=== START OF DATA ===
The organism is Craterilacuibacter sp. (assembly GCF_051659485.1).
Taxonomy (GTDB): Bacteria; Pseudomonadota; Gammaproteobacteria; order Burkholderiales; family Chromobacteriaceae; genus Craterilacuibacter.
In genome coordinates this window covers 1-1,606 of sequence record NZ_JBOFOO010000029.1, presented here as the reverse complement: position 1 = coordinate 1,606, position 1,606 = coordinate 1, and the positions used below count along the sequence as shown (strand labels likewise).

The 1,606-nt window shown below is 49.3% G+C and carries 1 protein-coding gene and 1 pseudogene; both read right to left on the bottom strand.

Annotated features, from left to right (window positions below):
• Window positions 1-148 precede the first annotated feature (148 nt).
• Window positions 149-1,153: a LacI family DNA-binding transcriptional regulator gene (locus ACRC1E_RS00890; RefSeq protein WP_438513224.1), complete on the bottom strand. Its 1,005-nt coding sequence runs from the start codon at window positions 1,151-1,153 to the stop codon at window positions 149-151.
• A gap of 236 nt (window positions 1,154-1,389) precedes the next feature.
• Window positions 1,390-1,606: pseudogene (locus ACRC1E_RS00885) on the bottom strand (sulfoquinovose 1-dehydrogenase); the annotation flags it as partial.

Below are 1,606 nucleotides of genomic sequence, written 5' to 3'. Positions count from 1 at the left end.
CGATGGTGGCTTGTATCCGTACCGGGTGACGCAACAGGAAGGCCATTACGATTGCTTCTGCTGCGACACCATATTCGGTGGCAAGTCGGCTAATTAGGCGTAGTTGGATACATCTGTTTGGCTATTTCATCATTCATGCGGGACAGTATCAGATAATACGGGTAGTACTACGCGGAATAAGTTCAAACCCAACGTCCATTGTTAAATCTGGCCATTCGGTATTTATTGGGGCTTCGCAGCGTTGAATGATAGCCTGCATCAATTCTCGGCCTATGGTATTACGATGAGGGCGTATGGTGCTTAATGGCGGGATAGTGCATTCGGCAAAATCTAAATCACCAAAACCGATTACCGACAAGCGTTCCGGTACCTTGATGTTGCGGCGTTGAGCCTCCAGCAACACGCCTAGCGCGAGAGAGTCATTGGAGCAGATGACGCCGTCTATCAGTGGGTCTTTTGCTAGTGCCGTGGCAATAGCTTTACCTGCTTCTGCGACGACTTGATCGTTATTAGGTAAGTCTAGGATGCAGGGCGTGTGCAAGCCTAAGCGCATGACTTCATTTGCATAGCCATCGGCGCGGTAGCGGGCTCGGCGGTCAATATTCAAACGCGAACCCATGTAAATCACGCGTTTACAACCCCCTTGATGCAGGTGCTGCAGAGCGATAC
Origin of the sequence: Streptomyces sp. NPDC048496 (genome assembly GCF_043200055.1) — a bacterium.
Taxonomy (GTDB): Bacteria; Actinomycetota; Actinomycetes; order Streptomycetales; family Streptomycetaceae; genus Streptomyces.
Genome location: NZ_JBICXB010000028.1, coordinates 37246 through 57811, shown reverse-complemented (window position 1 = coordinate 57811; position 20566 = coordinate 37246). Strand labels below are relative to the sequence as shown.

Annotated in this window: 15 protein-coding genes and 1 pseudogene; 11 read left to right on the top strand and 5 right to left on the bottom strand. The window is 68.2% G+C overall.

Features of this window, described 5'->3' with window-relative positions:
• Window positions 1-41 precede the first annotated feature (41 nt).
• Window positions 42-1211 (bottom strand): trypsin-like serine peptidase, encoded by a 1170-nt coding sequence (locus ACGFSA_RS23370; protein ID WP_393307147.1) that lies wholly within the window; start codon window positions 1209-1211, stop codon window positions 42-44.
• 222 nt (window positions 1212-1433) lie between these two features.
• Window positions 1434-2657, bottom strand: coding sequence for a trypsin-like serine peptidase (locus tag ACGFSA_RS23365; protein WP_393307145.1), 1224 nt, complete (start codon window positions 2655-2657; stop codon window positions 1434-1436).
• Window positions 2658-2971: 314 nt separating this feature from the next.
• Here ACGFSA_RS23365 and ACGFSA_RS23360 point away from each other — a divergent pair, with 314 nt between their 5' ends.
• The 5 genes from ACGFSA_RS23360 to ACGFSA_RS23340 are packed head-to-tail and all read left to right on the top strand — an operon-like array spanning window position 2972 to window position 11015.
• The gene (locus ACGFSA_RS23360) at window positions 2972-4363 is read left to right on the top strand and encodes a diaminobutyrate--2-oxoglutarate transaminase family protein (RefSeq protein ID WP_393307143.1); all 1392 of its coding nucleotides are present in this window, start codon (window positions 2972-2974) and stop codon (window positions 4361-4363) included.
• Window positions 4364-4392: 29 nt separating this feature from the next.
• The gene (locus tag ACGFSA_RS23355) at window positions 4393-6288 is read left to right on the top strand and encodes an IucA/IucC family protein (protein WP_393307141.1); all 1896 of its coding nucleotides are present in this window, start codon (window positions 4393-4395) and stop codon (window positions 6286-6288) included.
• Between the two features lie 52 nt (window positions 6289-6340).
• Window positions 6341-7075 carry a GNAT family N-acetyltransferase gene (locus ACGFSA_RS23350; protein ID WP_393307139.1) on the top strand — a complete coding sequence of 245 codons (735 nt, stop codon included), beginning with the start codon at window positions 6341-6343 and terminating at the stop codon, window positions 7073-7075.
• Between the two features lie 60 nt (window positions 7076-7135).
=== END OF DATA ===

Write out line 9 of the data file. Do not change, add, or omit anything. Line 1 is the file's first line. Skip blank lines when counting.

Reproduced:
• Window positions 1,390-1,606: pseudogene (locus ACRC1E_RS00885) on the bottom strand (sulfoquinovose 1-dehydrogenase); the annotation flags it as partial.